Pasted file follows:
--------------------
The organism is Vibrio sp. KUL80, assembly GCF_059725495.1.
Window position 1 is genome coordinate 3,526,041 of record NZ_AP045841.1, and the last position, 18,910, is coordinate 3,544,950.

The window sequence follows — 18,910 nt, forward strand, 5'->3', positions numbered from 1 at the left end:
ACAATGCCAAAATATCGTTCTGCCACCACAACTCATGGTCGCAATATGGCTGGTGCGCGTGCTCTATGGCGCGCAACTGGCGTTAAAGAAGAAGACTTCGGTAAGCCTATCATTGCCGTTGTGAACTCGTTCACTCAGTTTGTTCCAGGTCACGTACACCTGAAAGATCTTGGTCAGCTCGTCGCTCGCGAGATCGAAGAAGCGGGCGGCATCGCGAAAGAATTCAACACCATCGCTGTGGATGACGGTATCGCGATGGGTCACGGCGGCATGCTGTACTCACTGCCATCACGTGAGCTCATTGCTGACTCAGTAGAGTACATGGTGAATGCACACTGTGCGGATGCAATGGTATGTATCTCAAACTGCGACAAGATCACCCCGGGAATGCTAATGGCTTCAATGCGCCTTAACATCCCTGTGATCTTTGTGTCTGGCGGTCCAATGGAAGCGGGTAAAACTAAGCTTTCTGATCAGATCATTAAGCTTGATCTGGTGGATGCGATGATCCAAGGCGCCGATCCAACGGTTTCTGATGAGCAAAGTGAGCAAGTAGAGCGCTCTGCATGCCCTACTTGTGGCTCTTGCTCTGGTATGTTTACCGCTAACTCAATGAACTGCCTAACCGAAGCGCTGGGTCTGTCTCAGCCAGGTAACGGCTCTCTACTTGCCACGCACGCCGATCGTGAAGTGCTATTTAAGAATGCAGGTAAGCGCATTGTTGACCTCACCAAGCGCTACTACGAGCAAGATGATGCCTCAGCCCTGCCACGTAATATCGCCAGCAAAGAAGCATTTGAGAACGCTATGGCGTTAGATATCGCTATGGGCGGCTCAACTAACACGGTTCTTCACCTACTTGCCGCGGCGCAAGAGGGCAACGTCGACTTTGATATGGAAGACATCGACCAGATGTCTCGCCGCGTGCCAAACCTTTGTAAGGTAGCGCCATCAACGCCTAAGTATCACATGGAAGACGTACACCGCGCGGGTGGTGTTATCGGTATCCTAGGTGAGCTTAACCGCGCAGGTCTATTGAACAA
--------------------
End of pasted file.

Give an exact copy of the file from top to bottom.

The organism is Vibrio sp. KUL80, assembly GCF_059725495.1.
Window position 1 is genome coordinate 3,526,041 of record NZ_AP045841.1, and the last position, 18,910, is coordinate 3,544,950.

The window sequence follows — 18,910 nt, forward strand, 5'->3', positions numbered from 1 at the left end:
ACAATGCCAAAATATCGTTCTGCCACCACAACTCATGGTCGCAATATGGCTGGTGCGCGTGCTCTATGGCGCGCAACTGGCGTTAAAGAAGAAGACTTCGGTAAGCCTATCATTGCCGTTGTGAACTCGTTCACTCAGTTTGTTCCAGGTCACGTACACCTGAAAGATCTTGGTCAGCTCGTCGCTCGCGAGATCGAAGAAGCGGGCGGCATCGCGAAAGAATTCAACACCATCGCTGTGGATGACGGTATCGCGATGGGTCACGGCGGCATGCTGTACTCACTGCCATCACGTGAGCTCATTGCTGACTCAGTAGAGTACATGGTGAATGCACACTGTGCGGATGCAATGGTATGTATCTCAAACTGCGACAAGATCACCCCGGGAATGCTAATGGCTTCAATGCGCCTTAACATCCCTGTGATCTTTGTGTCTGGCGGTCCAATGGAAGCGGGTAAAACTAAGCTTTCTGATCAGATCATTAAGCTTGATCTGGTGGATGCGATGATCCAAGGCGCCGATCCAACGGTTTCTGATGAGCAAAGTGAGCAAGTAGAGCGCTCTGCATGCCCTACTTGTGGCTCTTGCTCTGGTATGTTTACCGCTAACTCAATGAACTGCCTAACCGAAGCGCTGGGTCTGTCTCAGCCAGGTAACGGCTCTCTACTTGCCACGCACGCCGATCGTGAAGTGCTATTTAAGAATGCAGGTAAGCGCATTGTTGACCTCACCAAGCGCTACTACGAGCAAGATGATGCCTCAGCCCTGCCACGTAATATCGCCAGCAAAGAAGCATTTGAGAACGCTATGGCGTTAGATATCGCTATGGGCGGCTCAACTAACACGGTTCTTCACCTACTTGCCGCGGCGCAAGAGGGCAACGTCGACTTTGATATGGAAGACATCGACCAGATGTCTCGCCGCGTGCCAAACCTTTGTAAGGTAGCGCCATCAACGCCTAAGTATCACATGGAAGACGTACACCGCGCGGGTGGTGTTATCGGTATCCTAGGTGAGCTTAACCGCGCAGGTCTATTGAACAA